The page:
I went a bit off text here.. whilst the instructions from The Painted House (and the lovely ladies at The Makery) told me that to print on fabric I only needed to water down some basic wall emulsion, I decided to make something a little more permanent, and purchased two pots of fabric dye - in bronze, carrying on with the general gold/glittery theme.
From there, I went on exactly as I had last time; I taped my fabric to a board propped up on two paint pots, poured my paint onto a (different) board and loaded up my sponge roller.*
I used about a pot and a half of fabric paint to print approx. a meter of fabric, so I guess if I was doing a large amount of fabric, it would be more cost effective to go down the watered down emulsion route, but for my purposes, it was perfect.
After 24 hours or so of drying, I fixed the dye with an iron, as per the instructions on the pot, and set about creating my bunting.
Taking inspiration from this trick I spotted on Pintrest, I cut out my pendants, pinned them right sides together, tacked and machined the edges, turned them back the right way round, and ironed them flat.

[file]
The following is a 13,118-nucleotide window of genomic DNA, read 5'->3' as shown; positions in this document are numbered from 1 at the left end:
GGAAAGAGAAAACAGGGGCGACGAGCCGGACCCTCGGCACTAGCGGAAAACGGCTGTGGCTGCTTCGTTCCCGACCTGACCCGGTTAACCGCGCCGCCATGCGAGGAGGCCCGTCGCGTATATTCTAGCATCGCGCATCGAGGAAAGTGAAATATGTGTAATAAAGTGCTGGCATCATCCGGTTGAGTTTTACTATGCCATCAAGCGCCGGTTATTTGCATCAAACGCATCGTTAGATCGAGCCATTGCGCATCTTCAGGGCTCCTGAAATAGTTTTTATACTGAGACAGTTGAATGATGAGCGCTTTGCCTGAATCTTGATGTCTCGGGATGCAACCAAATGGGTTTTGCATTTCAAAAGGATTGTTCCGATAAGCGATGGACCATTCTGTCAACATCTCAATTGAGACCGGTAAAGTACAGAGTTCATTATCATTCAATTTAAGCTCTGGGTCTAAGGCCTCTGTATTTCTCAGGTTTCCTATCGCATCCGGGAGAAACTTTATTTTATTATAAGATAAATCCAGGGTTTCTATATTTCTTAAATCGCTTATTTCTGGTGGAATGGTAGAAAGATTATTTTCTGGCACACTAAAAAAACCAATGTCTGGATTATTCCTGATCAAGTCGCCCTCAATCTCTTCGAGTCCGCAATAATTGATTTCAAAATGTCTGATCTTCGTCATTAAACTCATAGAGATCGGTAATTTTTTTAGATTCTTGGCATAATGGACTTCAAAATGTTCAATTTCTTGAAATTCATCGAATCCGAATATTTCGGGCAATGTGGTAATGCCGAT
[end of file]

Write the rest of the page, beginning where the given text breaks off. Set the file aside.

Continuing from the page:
Now here's were I took a diversion from my traditional method of bunting making.
Usually I would iron some tape in half, and trap the raw top edges of the pendant inside the fold, but as I forgot to go to the shop in my lunch break on Saturday I had no suitable tape, so had to make do with some very narrow gold ribbon.
In an attempt to hide the raw edges I stitched the pendants upside down to the top of the ribbon, before folding it over and sewing along the bottom of the ribbon, trapping the raw edges between the two rows of stitching.
I don't think I have explained that especially well..
I'm pretty happy with the results, even if I failed slightly to explain how I achieved them..
There are so many different ways to make bunting! Have you ever made any? How did you attach yours to the tape?
*The Makery suggest using a flat board rather than a traditional roller tray, as this roller has two antenna-like prongs, which need a lot of space to maneuver.